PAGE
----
News Corp Australia has announced it will launch a probe into financial services company Libor, following a string of losses.
The financial services regulator has said it will look into Libor rates and will make recommendations to regulators including the Australian Securities and Investments Commission (ASIC) and the Australian Financial Markets Authority (AFMA).
In a statement, the bank said it was “committed to ensuring that the financial services industry works for all customers, whether they are small or large, and is free from the damaging effects of predatory practices”.
“As we look at how Libor was set in the first place, we have determined that it needs to be reviewed to ensure that it remains safe for both small and large businesses to use,” it said.
It said the regulator would “ensure the financial system operates as it should, and that it is transparent, fair and effective”.
It will be investigating “the accuracy of the Libor rate setting methodology” and “the extent to which the process has been abused to benefit financial services providers and their affiliates”.
The bank said its review will look at “the role of banks in the wider economy, the effect of their financial activities on Australia and the broader economy”.
It said its probe would be “intensive and comprehensive”.
The regulator’s review will also look at the “nature and extent of any conflicts of interest that may have been expressed in Libor reporting” and whether “a conflict of interest exists between Libor and a financial institution”.
In an emailed statement, ASIC said it had already “commenced an investigation into allegations that Libor is subject to manipulation by a financial services firm”.
“This investigation will be completed in due course, and we will be seeking to provide ASIC with further information in the coming days,” ASIC said.
“We have been in regular contact with all the relevant regulators about their investigation of Libor.”
The ASIC said that, while the probe into Libour would be the first of its kind, “any similar investigations are likely to be ongoing in the future”.
The ASIC has been “looking into issues of bias in the Libour process and has made recommendations for how to improve the quality of reporting by financial institutions and how the industry should work together to address bias”, it said in a statement.
It added: “It is clear that there is an ongoing issue of significant concern to consumers and the wider Australian community about the impact of Libors on lending.”
The ASI also said that it would be reviewing Libor to “ensuring that it continues to be a reliable, fair, transparent and effective benchmark for lending”.
It added that “as the regulator, ASIC will continue to work closely with other regulators and regulators’ staff, and the industry, to ensure Libor remains as fair and transparent as possible”.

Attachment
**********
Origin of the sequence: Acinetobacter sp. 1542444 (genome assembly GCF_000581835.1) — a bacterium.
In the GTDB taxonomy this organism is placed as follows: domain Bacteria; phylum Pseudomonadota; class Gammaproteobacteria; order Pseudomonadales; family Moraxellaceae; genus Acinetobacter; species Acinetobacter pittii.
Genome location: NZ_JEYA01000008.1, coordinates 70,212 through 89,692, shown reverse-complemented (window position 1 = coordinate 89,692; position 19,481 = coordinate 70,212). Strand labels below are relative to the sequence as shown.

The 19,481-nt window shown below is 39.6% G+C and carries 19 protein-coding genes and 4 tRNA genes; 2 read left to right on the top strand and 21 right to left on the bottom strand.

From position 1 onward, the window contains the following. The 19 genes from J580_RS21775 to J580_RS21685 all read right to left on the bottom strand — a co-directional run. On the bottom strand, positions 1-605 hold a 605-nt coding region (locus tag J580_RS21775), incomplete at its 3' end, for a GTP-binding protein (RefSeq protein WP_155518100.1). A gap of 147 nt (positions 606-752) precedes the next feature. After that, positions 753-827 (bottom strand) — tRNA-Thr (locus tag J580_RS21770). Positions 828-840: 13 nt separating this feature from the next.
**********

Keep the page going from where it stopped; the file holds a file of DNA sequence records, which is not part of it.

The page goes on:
It also said it would look at a range of “relevant measures” including a “rigorous review of the methodology and quality of Libour reporting, including the quality and relevance of the data that has been collected and the information that has gone into its design”.
In its statement, News Corp said it wanted to “reiterate our commitment to the safety and security of our customers and the community”.
The news comes after the ABC revealed in February that News Corp was under investigation by the regulator for its role in the subprime mortgage market.
The ABC reported that the regulator was looking into whether News Corp had “negligently and recklessly” allowed subprime borrowers to borrow on their home mortgages without checking the quality or accuracy of their loans.
In its annual report, the ASIC said the financial institutions that are under scrutiny were “responsible for managing the lending environment” and that they “must ensure that they are following the rules and regulations in their own jurisdiction”.
The investigation into the banks was launched by the ASI in 2015, and it is a probe that has also been launched by ASIC.
The ASICS is also investigating the conduct of an alleged financial services fraudster who is being investigated by the Australian Federal Police for his alleged role in a $1 billion subprime loan fraud scheme in 2013.
The investigation is being led by the New South Wales Police Crime and Corruption Commission.
“There is a clear and present danger of serious harm to financial institutions from the behaviour of predatory lenders and the criminal acts they have committed,” ASIC commissioner Andrew Scipione said in an emailed response to questions about the investigation.
“While this investigation is not an inquiry into the conduct or business practices of financial institutions, I would like to reassure the public that ASIC’s investigation is taking place to identify and address any further wrongdoing in the financial industry and ensure the safety of our consumers.”
“We are confident that we have done our job in the past, and our investigation will continue,” Mr Scipion added.
“In the coming months, ASIC’s work will include a review of our existing investigations into other major financial institutions to ensure we continue to do all we can to bring the criminal activity that occurred in the late 1990s to an end.”
The regulator has been criticised